Salvation 2.0: Part 6.8A: Baptism and the Temple

grace5I’ve been reading Andrew McGowan’s Ancient Christian Worship: Early Church Practices in Social, Historical, and Theological Perspective, a fascinating account of early Christian worship. I just got to the chapter on baptism.

Early on, McGowan says,

Ritual baths, or miqva’ot, [mikvehs or mikvehim] have been excavated at the entrance to the Jerusalem temple as it was rebuilt by Herod the Great. Devotees could readily wash in a miqveh as part of a journey to the temple, often undertaken from some considerable distance as pilgrimage. The placement of these pools at a liminal (cf. Latin limen, a threshold) point suggests that they enabled a symbolic transition for those coming to present offerings or to pray; the path to God’s presence and promise, as often before, lay through the water.

The internal architecture of such a miqveh also indicates a sense of movement from impurity to worship. Some had internal dividers or walls that marked a path for the bather to follow, inviting movement into the water in one direction and out the other. Those coming to pray or offer sacrifice were not merely removing symbolic impurity by washing but were walking from everyday life into the different world of the temple. The waters functioned, as in the exodus, both as a boundary between two states of being and as a path from one to the other.

(Kindle Locations 2878-2891). 

So the mikveh (or mikvah or miqveh) washings outside the Temple built by Herod were, at the time of Jesus and the apostles, seen as a pathway into the Temple.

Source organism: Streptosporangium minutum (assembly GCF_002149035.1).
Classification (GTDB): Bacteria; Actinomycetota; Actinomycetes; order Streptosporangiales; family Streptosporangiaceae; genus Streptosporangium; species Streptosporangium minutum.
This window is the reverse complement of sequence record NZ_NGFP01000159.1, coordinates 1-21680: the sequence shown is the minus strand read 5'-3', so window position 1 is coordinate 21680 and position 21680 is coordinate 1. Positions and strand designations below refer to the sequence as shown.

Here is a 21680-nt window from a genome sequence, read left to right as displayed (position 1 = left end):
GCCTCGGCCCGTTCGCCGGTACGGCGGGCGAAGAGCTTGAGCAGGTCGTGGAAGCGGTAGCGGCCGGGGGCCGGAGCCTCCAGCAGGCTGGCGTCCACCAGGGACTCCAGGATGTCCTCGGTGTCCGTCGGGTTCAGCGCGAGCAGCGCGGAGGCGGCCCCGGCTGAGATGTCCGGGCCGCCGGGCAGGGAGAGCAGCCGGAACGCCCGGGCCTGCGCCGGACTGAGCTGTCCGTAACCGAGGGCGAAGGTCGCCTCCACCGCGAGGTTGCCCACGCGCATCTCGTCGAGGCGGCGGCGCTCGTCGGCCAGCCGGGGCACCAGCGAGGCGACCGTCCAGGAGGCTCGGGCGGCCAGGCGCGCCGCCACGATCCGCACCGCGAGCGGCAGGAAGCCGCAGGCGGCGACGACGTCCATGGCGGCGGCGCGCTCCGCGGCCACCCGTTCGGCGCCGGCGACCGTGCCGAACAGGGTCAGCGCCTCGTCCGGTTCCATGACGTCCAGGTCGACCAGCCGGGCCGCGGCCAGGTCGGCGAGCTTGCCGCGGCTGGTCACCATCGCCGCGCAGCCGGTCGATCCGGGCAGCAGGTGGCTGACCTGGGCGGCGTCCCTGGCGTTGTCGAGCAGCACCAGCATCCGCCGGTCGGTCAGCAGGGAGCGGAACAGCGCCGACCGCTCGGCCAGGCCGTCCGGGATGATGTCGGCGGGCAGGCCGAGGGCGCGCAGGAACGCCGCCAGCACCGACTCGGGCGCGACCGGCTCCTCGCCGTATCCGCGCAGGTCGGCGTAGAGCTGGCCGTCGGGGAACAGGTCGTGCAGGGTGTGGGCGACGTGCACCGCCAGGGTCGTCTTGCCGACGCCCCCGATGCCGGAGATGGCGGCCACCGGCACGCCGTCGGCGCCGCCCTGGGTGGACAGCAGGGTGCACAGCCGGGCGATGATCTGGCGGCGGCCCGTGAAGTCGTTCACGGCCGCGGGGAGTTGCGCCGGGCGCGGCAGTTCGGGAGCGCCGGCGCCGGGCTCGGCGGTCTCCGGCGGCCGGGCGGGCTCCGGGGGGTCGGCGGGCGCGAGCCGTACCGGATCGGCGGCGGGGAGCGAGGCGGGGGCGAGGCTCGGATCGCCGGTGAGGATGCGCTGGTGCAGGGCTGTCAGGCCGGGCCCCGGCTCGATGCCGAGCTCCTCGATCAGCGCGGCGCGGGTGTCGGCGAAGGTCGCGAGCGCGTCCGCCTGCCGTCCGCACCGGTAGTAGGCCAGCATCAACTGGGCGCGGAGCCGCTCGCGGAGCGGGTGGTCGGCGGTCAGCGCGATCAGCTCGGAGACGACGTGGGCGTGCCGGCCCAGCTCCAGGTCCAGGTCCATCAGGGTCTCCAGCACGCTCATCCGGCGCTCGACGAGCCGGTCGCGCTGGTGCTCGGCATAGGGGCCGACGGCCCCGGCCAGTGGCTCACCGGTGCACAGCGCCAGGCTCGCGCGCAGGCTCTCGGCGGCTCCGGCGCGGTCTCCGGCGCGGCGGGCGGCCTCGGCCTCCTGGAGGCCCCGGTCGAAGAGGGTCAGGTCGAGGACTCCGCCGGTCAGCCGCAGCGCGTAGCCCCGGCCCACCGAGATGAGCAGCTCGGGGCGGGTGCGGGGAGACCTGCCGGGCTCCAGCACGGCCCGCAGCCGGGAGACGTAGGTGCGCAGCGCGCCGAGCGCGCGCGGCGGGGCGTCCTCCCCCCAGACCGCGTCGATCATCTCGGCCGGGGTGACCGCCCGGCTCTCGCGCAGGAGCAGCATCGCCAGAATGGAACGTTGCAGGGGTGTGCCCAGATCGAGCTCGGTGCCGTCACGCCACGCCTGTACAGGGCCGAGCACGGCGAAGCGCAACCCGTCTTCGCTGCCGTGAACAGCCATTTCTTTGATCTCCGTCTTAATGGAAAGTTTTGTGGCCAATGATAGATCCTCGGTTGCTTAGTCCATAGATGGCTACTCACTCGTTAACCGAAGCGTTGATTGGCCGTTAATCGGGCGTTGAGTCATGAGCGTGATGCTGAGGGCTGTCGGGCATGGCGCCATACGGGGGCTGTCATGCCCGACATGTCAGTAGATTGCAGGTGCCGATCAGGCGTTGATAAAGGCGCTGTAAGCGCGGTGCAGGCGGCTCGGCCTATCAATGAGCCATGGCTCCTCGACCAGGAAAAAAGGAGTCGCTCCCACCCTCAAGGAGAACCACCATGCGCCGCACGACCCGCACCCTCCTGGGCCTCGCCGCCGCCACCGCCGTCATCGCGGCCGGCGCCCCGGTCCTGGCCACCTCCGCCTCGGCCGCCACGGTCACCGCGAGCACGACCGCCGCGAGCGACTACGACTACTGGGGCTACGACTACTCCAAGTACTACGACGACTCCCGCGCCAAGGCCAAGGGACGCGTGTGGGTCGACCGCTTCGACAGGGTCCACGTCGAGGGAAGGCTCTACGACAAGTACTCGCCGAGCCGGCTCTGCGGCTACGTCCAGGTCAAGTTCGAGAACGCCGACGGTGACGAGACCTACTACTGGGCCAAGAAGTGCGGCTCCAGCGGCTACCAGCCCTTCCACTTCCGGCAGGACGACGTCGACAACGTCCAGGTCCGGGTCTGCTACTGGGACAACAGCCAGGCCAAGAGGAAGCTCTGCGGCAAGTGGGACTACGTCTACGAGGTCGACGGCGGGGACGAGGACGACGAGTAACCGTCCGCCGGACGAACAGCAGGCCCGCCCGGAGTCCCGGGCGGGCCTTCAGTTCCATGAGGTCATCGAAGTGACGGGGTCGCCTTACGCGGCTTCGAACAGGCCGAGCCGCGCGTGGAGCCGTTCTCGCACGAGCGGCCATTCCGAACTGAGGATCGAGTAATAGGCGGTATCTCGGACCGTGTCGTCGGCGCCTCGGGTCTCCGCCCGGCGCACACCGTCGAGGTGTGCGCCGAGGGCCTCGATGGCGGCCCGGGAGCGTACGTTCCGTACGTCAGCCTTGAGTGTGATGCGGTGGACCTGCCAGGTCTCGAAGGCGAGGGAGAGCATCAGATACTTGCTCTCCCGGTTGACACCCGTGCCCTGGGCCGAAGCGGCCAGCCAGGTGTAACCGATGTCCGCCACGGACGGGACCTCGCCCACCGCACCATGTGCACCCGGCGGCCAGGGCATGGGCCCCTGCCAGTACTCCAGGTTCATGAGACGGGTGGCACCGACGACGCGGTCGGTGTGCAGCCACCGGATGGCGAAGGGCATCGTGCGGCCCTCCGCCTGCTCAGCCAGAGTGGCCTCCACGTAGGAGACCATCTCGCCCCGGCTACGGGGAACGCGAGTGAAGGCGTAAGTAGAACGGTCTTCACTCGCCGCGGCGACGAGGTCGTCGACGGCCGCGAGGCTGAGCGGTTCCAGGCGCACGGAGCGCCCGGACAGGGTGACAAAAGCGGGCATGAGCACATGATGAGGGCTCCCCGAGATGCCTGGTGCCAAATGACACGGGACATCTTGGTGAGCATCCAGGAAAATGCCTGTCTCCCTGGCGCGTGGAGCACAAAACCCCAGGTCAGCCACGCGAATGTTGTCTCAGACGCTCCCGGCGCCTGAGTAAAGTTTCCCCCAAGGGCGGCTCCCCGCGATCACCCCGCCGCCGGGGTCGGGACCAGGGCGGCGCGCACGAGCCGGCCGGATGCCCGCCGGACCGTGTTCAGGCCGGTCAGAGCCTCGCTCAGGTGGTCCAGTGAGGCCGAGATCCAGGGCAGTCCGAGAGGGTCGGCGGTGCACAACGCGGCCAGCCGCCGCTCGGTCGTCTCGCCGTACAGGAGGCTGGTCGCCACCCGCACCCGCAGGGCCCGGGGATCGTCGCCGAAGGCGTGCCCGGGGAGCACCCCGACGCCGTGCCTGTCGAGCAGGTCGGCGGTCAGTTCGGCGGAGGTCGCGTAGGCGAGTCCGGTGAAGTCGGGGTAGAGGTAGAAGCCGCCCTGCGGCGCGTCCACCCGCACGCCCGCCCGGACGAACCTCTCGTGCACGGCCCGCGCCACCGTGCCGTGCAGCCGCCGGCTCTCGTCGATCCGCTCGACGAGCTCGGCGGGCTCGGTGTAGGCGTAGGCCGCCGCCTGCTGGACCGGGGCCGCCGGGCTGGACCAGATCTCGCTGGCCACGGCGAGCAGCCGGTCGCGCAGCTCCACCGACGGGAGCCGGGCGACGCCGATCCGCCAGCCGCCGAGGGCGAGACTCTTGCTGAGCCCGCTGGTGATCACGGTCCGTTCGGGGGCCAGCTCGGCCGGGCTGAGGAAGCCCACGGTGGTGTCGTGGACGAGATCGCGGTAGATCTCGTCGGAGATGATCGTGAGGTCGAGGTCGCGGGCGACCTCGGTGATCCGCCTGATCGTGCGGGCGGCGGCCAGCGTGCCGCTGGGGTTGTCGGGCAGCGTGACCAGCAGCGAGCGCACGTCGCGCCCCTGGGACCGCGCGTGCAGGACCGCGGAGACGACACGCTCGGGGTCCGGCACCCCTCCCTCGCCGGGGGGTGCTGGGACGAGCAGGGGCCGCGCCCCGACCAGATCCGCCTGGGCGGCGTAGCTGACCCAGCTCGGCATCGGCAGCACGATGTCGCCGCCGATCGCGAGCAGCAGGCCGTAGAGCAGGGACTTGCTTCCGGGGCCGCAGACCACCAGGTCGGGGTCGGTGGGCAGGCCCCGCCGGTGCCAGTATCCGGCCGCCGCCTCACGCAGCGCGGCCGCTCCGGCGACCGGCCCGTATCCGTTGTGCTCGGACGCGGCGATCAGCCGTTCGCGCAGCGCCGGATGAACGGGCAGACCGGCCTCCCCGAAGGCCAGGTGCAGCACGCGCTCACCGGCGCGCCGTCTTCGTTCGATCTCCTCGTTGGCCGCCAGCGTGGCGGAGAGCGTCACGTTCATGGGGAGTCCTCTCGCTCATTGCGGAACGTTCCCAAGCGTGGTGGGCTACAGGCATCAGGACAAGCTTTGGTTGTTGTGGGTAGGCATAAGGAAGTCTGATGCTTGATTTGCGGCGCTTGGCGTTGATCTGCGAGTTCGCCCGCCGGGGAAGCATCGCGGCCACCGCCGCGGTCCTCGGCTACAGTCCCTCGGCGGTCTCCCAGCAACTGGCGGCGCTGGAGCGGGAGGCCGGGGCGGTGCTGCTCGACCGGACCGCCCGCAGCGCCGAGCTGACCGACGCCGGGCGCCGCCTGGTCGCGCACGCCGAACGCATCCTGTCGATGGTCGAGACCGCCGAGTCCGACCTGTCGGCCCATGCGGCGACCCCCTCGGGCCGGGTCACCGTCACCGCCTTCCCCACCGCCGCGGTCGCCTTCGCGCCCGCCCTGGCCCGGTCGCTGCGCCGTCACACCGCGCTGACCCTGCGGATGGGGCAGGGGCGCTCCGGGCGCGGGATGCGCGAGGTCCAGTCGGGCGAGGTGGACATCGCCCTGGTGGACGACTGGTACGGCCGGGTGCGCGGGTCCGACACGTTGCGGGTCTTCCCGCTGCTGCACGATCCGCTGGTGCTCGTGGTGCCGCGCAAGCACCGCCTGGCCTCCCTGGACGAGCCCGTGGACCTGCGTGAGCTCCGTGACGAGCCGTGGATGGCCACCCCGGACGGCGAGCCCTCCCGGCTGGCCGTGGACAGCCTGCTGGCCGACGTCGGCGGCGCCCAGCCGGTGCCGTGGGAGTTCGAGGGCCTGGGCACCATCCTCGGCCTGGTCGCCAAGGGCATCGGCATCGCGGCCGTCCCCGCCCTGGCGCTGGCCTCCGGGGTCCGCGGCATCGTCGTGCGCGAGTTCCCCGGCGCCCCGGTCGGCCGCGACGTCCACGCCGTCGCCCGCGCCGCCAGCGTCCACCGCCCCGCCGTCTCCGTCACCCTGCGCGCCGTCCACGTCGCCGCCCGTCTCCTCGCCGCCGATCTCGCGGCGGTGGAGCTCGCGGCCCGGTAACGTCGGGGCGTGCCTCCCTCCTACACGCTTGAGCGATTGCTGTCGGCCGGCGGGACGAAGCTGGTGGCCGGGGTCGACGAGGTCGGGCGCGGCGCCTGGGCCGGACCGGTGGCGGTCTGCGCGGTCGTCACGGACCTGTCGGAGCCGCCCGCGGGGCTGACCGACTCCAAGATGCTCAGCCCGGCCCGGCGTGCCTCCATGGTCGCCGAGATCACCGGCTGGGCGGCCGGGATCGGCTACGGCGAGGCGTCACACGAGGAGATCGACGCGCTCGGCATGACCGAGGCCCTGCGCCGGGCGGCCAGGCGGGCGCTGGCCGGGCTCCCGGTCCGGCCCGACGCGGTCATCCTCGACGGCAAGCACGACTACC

The Torah requires the worshiper to be ritually clean before entering the Temple to offer sacrifice. By the time of Jesus, the scruples of the Jews, especially the Pharisees but also the priests, required a washing even if the worshiper had not touched a corpse or otherwise suffered an unmistakable contact with uncleanness.

Rather, by this time, the idea of ritual uncleanness had come to include Gentiles in general, since they made no effort to be clean and so should be presumed unclean. Of course, this “transitive rule” that touching someone who is unclean will make you unclean is more from rabbinic logic than from the Torah itself.

Moreover, the fear was that the dust of the air might render one unclean, if that dust should have come from a corpse, a Gentile, a menstruating woman, a leper — anyone or anything unclean. This was such a concern that the rabbis had cemeteries placed downwind of cities so that the prevailing winds would not make the residents perpetually unclean.

And so, in their zeal to honor God’s commands regarding ritual cleanness, the idea developed that the priests should always wash before performing their services in the Temple. After all, the penalty for engaging in worship while unclean was death.

Soon, the same logic led to the need for the worshipers to wash. After all, Jews were scattered across the Empire, and Jewish pilgrims to the Temple had been in constant contact with Gentiles or things touched by Gentiles. They would arrive on the shores of Judea certainly unclean. Even Jews who lived in Jerusalem were at risk of encountering the dust touched by the feet of a Roman soldier or many other unclean things. And so the rule was universalized. All who entered the Temple were to be cleansed by washing in water.

Now, that’s not only interesting, it ties to this from N. T. Wright —